Nov 2, 2008
This is why I repeatedly come to a cartoonist's blog... a different perspective. Mr. Adams has views that sometimes overlap with mine, but many times don't, or they just take an original view that I hadn't thought about. Then we get to the comments, which tend to skew "Libertarian" and "Republican", while I tend to be "Liberal". It's just a good exercise to get your mind working. I tend not to hear a lot of the other side, not because I purposefully avoid opposing views, but because most everyone around me is somewhat similar. Even my middle of the road dad (I'm only 24) is pushed left because he cannot accept Palin as a candidate.

My first vote for president was 2004, and I can tell you what happens when you have lots of people voting against the other candidate instead of for their own. You get John Kerry... whom I would argue very few actually felt would be a good president, but they (myself included), just couldn't stand the idea of Bush in office again. This time I'm actually voting for my candidate. I want Obama to be president, even counting the fact that I voted for McCain for senate years ago.

I would guess, and it may be way off base, that a good number of commentors are what I call the "engineer" type. Approaching the world in a very logical, calculated, and rational manner. You see the choices, you think, you research, you think again, you research more, and you make the best available choice. In that sense, an engineer type (not just them however) wants and needs history and background, and the accomplishments that all these comments are calling for. These are legitimate concerns, and while I think Obama's attributes have been tested over a 22 month campaign, in the end, most political contests come down to emotion and feelings, and vague senses of character. And that is why every engineering friend I have is more angry at the few choices they have, then one particular candidate.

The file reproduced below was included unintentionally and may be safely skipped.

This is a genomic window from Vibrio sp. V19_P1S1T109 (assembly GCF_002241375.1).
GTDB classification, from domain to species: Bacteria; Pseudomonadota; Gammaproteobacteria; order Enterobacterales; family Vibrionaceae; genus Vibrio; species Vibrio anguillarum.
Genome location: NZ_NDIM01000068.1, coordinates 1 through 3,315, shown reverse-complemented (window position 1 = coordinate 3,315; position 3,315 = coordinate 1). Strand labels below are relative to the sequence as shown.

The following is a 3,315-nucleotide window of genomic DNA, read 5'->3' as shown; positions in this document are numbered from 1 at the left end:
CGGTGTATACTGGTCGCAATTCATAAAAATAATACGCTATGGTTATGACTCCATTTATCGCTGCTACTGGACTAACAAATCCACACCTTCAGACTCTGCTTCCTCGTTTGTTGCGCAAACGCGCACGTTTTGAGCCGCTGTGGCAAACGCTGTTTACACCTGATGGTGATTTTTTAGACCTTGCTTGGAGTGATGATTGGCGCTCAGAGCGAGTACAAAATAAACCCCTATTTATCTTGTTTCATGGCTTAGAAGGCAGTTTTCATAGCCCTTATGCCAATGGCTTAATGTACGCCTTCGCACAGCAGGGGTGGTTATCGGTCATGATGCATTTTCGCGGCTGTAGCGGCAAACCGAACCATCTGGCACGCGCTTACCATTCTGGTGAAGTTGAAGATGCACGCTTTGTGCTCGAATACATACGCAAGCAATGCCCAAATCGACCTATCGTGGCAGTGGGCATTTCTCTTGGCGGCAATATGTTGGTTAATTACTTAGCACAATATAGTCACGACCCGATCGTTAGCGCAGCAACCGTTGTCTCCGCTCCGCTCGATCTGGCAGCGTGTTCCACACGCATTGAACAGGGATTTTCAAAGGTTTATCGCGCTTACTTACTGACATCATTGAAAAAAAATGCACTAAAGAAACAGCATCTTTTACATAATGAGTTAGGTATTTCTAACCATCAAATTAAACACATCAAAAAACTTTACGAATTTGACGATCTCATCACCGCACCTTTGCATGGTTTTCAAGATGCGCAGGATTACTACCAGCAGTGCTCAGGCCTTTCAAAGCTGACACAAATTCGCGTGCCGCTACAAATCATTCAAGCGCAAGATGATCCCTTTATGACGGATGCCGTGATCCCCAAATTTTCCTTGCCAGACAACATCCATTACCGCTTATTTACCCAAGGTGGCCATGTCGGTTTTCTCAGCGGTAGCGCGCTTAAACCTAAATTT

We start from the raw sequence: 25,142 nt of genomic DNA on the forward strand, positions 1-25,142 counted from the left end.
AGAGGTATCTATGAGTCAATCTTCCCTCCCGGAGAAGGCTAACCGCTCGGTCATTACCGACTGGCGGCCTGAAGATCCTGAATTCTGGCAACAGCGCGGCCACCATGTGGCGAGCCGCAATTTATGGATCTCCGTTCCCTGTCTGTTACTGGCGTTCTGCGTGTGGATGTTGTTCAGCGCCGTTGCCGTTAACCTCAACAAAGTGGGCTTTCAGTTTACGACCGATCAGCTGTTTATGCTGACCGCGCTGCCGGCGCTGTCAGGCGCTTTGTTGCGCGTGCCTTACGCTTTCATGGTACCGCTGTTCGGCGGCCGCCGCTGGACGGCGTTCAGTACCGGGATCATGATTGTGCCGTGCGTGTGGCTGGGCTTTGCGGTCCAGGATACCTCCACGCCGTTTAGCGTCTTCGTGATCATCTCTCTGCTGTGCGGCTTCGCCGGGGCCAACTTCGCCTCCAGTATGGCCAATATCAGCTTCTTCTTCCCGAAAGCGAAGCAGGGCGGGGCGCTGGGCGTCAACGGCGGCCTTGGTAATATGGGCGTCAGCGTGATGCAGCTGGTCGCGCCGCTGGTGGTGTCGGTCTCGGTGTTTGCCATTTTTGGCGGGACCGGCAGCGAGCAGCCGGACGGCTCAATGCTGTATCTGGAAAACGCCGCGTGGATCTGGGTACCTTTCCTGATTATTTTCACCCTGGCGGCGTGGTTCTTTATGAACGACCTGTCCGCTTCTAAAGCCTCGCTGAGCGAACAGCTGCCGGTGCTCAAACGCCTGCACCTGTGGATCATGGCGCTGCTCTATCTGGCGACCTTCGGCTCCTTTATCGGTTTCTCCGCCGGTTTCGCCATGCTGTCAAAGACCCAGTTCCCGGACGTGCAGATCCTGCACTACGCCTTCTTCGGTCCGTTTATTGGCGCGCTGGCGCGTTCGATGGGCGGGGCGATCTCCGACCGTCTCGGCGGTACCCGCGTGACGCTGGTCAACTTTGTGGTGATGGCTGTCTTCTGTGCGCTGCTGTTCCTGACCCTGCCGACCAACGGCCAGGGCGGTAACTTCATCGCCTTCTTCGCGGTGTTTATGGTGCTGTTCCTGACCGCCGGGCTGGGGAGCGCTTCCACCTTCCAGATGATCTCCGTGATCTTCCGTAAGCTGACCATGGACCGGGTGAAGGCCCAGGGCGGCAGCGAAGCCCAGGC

Nov 2, 2008
I'm from Arizona and I can assure you that McCain would be a terrible choice. He cares nothing for his constituates. He does not really respect women. He hangs out with wealth, married wealth, and has no clue how anyone making under $5M lives (paycheck to paycheck for most of us). His wife's fortune is tied to the mob. If you have money, he will be your friend, no matter how sleazy you are (and then when you are tried, convicted, and imprisoned he will hope no one points out his affiliation with proven crooks). Arizona is at the bottom of getting our share of Federal pork thanks to McCain, Kyle, Shaddegg, and Flake. It's not like I support pork, but if its available why not take it. It could make my state (income and property and sales) tax bill less. It's all about John McCain and f""" the rest. I think Obama is a sleazy politician too, but I've had enough Republican BS. Makes me ashamed to still be in the Party.
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Nov 2, 2008
I'm not American, and hopefully that gives me a bit of perspective.

The first thing I'd like to know is what the average american's accepted definition of socialism is.

I've also made an observationm regarding Scott's topic. I've noticed that whenever there is a republican about, they make attacks against Obama, rather than arguments for McCain. I make no value judgement for either, but the tone is faily unmistakable. It seems that McCain's smear campaign may be catching the minds of many.